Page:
It rained all day yesterday. This morning the birds are singing and the sun is perfect. The sky is clean, the air is bright, and the stillness of soggy weather has given way to a gusty breeze. The world is beautiful. Summer's coming. I've only got one school book left to finish. I'm going to see *him* tomorrow after what feels like but probably isn't a very long absence. It's April. I finally have a licence. There isn't any laundry piled up in the back room. I live in Texas. I read Anne of Avonlea for what is probably the sixth time yesterday, though I haven't kept count. God's grace abounds, life is good, and right now, 8:30 AM on Wednesday the 25th of April 2007, I am happy.
It's hard to believe at this moment that a thing called sin actually infests the world. But I am human, which being translated means I am of dull perception, and to God's eyes the scene before me probably appears terminally diseased with the stuff. If I look more carefully I observe evidences too. The dead leaves in the gutter. The rush of the freeway in the background (surely God wouldn't permit such 4-lane atrocities in a perfect world?). The splotchy grass in our front yard, beneath trees the sun can't penetrate. The locks on every door and window in sight. The anonymous scars on my right foot. The fact that I really should be inside sweeping the perennially needy kitchen floor.
Suddenly it occurs to me that even some of the newnesses and beauties around me trace their lineage back to sin-- the flower beds on either side of the front walk, for instance. They are freshly planted; we fixed them up last weekend, breaking up the dense clay soil with hoes and shovels, planting, and spreading the mulch that smells so wonderful now. We did this because of sin.
Come to think of it, it is the things most worthy of our time that combat sin, or, if you please, it is the things that combat sin that are most worthy of our time. And I think most of us know this instinctively. We all get feelings sometimes, while flipping through a magazine or dawdling or doing this that and the other on the internet, that we are wasting time. To a child of God, mightn't this be also called the feeling that what we are doing has no significance in God's reality?
God's reality is the reality of redemption, or victory-- to Him they are the same. Victory. Victory over sin. Redemption of His chosen ones. His every action in time is ultimately another nudge toward the redemption of His people, and the defeat of sin. And here, on a lower plane, we take part in the battle too. Doctors healing people are fighting it. Anyone who takes a walk and glories in Creation is fighting it. Girls brushing their hair are fighting it. Anyone who creates beauty of any kind is fighting it. We fought it when we took mud and turned it into a flower bed. I'm fighting right now as I use words to give order to my scrambled thoughts.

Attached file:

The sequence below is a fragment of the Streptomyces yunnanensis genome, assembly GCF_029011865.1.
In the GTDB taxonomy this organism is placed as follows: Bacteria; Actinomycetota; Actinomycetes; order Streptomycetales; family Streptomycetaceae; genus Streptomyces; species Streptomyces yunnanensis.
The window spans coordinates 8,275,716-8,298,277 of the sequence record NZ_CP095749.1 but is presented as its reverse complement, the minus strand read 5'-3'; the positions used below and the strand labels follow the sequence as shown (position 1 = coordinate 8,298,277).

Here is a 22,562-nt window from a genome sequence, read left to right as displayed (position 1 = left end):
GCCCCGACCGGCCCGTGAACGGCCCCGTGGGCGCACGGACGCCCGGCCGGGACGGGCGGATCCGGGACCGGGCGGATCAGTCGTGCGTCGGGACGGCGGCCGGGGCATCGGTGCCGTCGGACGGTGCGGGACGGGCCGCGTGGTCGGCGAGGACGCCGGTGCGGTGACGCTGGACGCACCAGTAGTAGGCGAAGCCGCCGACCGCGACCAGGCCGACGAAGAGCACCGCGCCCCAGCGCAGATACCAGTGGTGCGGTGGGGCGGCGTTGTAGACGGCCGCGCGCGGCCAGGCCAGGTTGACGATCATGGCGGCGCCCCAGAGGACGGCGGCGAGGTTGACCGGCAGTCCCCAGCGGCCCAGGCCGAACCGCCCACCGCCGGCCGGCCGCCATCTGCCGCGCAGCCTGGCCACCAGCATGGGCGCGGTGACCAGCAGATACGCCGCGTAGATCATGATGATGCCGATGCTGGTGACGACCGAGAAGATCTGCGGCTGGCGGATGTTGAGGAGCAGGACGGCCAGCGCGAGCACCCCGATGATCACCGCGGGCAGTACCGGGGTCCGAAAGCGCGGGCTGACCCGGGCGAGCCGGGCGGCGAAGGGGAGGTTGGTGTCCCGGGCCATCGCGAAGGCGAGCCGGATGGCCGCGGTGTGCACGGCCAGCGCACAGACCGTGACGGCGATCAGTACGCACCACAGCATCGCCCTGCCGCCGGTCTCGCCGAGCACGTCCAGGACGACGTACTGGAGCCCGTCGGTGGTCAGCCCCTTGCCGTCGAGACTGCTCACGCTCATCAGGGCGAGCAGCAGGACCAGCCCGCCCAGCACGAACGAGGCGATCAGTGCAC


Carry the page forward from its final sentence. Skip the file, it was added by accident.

For order is of God, and chaos of the devil. God's redemption of each of his children means taking a blackened, tortured, chaotic soul and restoring to it His intended order and beauty. On the last day our bodies will be changed in the twinkling of an eye, from this chaos of illness and death and decay to the beautiful order and perfection He intended. We shall be changed. "So when this corruptible shall have put on incorruption, and this mortal shall have put on immortality, then shall be brought to pass the saying that is written, Death is swallowed up in victory." In a smaller manifestation of this pattern, we too are meant to be victors in this world.
Victory is the birthright of a child of grace. Of course, no one quite lives up to it. Sin has a way of interfering with that. But sin comes in lots of shapes and sizes, and of all its forms perhaps the most insidious is the demon Mediocrity. I won't speak for anyone else, but I know that he haunts me day and night. He tells me to do the easy thing instead of the beautiful thing, to squeak by on the bare minimum requirments of life instead of living redemptively. He is a cheat, defrauding me of my birthright by telling me this mess of pottage would really be so much more convenient. He wants me to be satisfied, soothed, drowsy in my own complaisance and inactivity. But I intend not to let him, because God demands victory-- over the flesh and the devil, over sin, over the world, over messy kitchens and scrambled thoughts and dead grass, over ignorance. Victory over the isolation of souls adrift in selfishness. Victory over ugliness-- beauty. Victory over hatred-- love. Victory, which for us frail ones means a temporary redemption of some small corner of God's good earth. Kitchen floors, for instance. I think I'll go sweep now.